Witchcraft pretenders, pot heads, liars eligible to serve on Ontario juries

TORONTO — If you ever find yourself facing a jury in Ontario, your innocence or guilt could be decided by jurors with convictions for pretending to practise witchcraft or making a false statement under oath.

Alternatively, they could have impersonated a police officer or committed an indecent act and still found their way onto the panel deciding your fate.

These offences are among those officially listed for which Ontario residents can have a criminal record and still be eligible for jury duty.

As it is elsewhere in Canada, a Criminal Code conviction is generally a barrier to serving as a juror in Ontario — with the exception of 27 listed offences, according to an eligibility questionnaire sent to all prospective jurors in the province.

In addition, being found guilty of possessing less than 30 grams of marijuana is the only drug offence that won’t necessarily keep you off a jury for “personal reasons.”

The common thread to these crimes — they also include engaging in a prize fight, being caught in a brothel, or being nude in a public place — is that they are considered relatively minor “summary” offences that carry maximum penalties of $5,000 in fines and/or six months in jail.

Convictions for more serious indictable offences automatically disqualify you from jury duty in Ontario unless you have been pardoned.

Still, some of the listed offences that have no effect on eligibility are straight up head-scratchers.

There’s the arcane offence of trading in lumbering equipment without consent of owner, disturbing a religious worship, or carrying a weapon to a public meeting. Your juror may also have been convicted of failing to keep watch while towing a person on water skis or surfboard, or throwing a stink bomb into a crowd.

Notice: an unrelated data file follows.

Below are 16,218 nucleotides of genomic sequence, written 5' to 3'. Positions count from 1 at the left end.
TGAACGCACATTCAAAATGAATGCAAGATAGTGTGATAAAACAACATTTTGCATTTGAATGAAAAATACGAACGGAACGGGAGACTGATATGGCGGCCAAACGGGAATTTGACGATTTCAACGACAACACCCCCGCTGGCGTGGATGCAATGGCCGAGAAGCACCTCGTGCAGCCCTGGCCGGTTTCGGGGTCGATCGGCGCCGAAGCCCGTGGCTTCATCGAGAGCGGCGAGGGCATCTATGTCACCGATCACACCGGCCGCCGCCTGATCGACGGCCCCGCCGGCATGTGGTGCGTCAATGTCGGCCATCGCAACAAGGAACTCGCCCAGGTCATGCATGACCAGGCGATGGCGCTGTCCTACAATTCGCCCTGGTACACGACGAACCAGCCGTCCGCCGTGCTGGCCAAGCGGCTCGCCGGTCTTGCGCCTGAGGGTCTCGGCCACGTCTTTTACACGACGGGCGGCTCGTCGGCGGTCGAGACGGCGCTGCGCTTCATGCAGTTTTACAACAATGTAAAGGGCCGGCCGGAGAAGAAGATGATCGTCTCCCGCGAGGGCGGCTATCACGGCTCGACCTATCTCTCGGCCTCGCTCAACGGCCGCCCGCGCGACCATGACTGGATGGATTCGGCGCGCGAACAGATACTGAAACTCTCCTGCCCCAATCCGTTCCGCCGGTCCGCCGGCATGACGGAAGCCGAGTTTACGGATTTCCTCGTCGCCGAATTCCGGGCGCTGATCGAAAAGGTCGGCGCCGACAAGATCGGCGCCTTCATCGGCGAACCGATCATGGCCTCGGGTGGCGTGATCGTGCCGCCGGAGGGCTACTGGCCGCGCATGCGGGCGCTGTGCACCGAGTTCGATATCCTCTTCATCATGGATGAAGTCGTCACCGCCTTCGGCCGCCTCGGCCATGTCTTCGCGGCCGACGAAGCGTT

Heather Visser, a spokeswoman for Ontario’s Ministry of the Attorney General, said people with certain kinds of criminal records have been shut out of jury duty since at least 1850.

“Having people serve on a jury who themselves have certain types of criminal convictions could undermine confidence in the justice system,” Visser said in an email.

She would not say why having a pretend witchcraft practitioner, vagrant, convicted liar, or someone who makes indecent phone calls serve as a juror might not have that effect.

Like Ontario, each province is responsible for maintaining its jury rolls, and qualification varies from one to the other.

For example, Alberta residents are excluded if they have been convicted of a criminal offence that carries a maximum sentence of more than one year, while being legally confined to an institution is one of the ineligibility criteria in Saskatchewan.

Residents of British Columbia, on the other hand, need only be charged with a crime that carries a maximum fine of more than $2,000 or at least 12 months imprisonment to be excluded, while Newfoundland exempts anyone charged with an indictable offence or who has been jailed for same — if there was no option to pay a fine.

Eligibility to be a juror does not mean you will serve on one. Apart from provincial rules, the Criminal Code grants prosecutors and lawyers an unfettered right to challenge jurors who have been “sentenced to death” — or to a term of imprisonment exceeding 12 months. They also have some options to screen out others they deem undesirable.

Tangentially, a juror convicted in Ontario of disclosing a jury’s secret deliberations should in theory be allowed to serve on a subsequent panel. It’s a summary offence.

Colin Perkel, The Canadian Press

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